The M23 rebel group in the eastern Democratic Republic of Congo says it is ending its insurgency, hours after the government claimed military victory.
In a statement, the movement said it would adopt "purely political means" to achieve its goals and urged its fighters to disarm and demobilise.
The government said the last remaining rebels had either surrendered or fled the country overnight.
The army says it will now pursue other rebel groups that do not disarm.
At least 800,000 people have fled their homes since the M23 took up arms in 2012 but several other armed groups still operate in the mineral-rich eastern DR Congo.
M23 leader Bertrand Bisimwa announced on Tuesday that "the chief of general staff and the commanders of all major units are requested to prepare troops for disarmament, demobilisation and reintegration on terms to be agreed with the government of Congo".
His decision to pursue its aims by political means was posted on a Facebook page linked to the group.
Although the statement came after an apparently heavy military defeat, it also followed an agreement by African leaders on Monday night that the M23 should make "a public declaration renouncing rebellion" to allow a peace accord to be signed with the Congolese government.
Congolese Defence Minister Alexandre Luba Ntambo, after the summit in the South African capital Pretoria, said once the rebels had publicly abandoned their insurgency the government "would make a public declaration of acceptance of this". Five days later, a formal peace agreement would be signed, he added.
The BBC's Milton Nkosi in South Africa says, with its announcement on Tuesday, the M23 appears to have met the conditions of the African leaders.
While Ugandan President Yoweri Museveni was at the summit, Rwanda's Paul Kagame was conspicuous by his absence, our correspondent says. Rwanda's foreign minister was at the meeting, however.
The UN has regularly accused Rwanda and Uganda of supporting the M23, although both governments deny the allegation.
The US and other donors have cut aid to Rwanda over the allegations.
DR Congo Information Minister Lambert Mende said on Tuesday that Congolese special forces had driven the rebels out of their final hilltop strongholds near the Ugandan border.
Tanks and helicopters from a UN intervention brigade with a tough new mandate to "neutralise" rebel groups approved earlier this year have also been involved in recent fighting.
"We can say that it's finished. But you never know," Mr Mende told the BBC's Newsday programme. "Those who escaped can come with hit-and-run operations so we have to end everything politically so that we are sure our people can sleep quietly without any threat."
Rebel military chief Sultani Makenga was among those who had crossed the border either to Rwanda or Uganda, he added.
Army spokesman Colonel Olivier Hamuli said it was "a victory for the Congolese people" but it was now important to sue for peace.
"We now speak to other armed groups to surrender because if they don't want to, then we will disarm them by force," the army spokesman told the BBC.
A number of rebel factions operate in the two eastern provinces of North and South Kivu.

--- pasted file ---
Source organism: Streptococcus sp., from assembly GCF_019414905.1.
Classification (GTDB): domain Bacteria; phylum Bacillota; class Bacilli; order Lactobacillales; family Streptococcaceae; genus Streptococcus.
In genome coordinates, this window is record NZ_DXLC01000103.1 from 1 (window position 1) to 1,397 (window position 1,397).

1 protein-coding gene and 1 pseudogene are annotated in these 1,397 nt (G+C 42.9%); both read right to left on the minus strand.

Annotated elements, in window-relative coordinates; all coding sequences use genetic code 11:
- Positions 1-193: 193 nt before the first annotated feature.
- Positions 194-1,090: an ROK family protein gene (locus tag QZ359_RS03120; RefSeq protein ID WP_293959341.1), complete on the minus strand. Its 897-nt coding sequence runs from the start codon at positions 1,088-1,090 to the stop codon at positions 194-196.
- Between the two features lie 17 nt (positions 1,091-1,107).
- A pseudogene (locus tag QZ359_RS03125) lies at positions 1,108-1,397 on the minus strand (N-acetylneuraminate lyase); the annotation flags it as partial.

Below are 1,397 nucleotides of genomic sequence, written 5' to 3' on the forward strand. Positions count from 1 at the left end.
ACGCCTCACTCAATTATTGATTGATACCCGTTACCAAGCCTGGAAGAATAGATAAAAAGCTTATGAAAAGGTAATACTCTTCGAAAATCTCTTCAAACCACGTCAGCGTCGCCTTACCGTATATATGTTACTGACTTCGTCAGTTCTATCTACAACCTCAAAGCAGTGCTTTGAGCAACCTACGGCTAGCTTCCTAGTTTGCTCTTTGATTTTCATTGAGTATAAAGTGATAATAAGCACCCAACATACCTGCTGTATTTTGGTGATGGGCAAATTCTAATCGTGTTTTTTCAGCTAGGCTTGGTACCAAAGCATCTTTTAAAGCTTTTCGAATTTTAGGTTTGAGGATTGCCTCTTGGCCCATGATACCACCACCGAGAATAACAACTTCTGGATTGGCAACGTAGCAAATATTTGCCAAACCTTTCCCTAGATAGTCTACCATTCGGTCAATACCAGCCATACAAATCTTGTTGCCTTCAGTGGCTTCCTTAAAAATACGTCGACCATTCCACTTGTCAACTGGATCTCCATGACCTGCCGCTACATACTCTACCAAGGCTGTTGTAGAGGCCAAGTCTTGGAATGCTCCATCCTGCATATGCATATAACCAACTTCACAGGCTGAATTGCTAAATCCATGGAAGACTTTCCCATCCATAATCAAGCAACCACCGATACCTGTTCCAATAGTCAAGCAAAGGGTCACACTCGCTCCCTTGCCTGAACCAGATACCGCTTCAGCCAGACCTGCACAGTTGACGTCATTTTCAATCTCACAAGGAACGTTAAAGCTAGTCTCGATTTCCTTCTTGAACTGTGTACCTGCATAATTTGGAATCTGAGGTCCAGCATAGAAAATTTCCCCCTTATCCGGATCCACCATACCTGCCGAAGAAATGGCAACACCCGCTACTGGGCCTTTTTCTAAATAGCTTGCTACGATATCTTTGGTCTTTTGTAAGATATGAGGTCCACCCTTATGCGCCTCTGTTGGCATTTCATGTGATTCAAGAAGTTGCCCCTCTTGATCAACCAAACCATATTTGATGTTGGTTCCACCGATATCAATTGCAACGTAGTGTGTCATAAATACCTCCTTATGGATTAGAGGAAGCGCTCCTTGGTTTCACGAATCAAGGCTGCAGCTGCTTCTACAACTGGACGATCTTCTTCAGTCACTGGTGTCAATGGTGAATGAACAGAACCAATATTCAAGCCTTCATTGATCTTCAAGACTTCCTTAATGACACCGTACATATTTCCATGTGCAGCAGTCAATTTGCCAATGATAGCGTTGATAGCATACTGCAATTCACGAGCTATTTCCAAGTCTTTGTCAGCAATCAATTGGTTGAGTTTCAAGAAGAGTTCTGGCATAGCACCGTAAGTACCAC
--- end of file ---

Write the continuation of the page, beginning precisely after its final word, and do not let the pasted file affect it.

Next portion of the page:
The information minister also warned that other rebel groups would now be targeted by the army. "There is no more place in our country for any irregular group," Mr Mende told AFP news agency.
The M23, made up mainly of ethnic Tutsis, had now been replaced as "top of the list" by the Rwandan Hutu FDLR militia, he said. "We are going to get on with disarming them."
Rwanda's Tutsi-led government has twice invaded DR Congo, saying it wanted to stop Hutu groups, such as the FDLR, from attacking its territory.
Analysts say that if the FDLR were defeated, this would remove Rwanda's main justification for its involvement in Congolese affairs, although it denies backing the M23.
US special envoy Russell Feingold told reporters in Pretoria the M23's announcement was "a significant, positive step". Rebels should be protected when they had disarmed, he said, but those guilty of serious crimes should not be given an amnesty.
Peace talks broke down in October in the Ugandan capital, Kampala, following two months of negotiations.
The Congolese army began a big offensive against rebel positions on 25 October, securing their last major stronghold at Bunagana on the Ugandan border last week.
The M23, made up of army deserters, was named after a 23 March 2009 peace deal signed by the government and a former militia.
The rebels accused the government of failing to live up to the terms of the agreement and took up arms in April 2012, at one point seizing the regional capital, Goma.
Earlier this year, heavy fighting broke out between rebel factions of the M23 which led to one of its leaders, Bosco Ntaganda, fleeing to the US embassy in Rwanda. The former Congolese army general, known as "the Terminator", then surrendered to the International Criminal Court to face trial in The Hague on war crimes charges.
The end of the M23 would send an intimidating message to the other groups, raising hopes of an end to two decades of conflict, BBC Africa security correspondent Moses Rono says.
Eastern DR Congo has been wracked by conflict since 1994, when Hutu militias fled across the border from Rwanda after carrying out a genocide against Tutsis and moderate Hutus.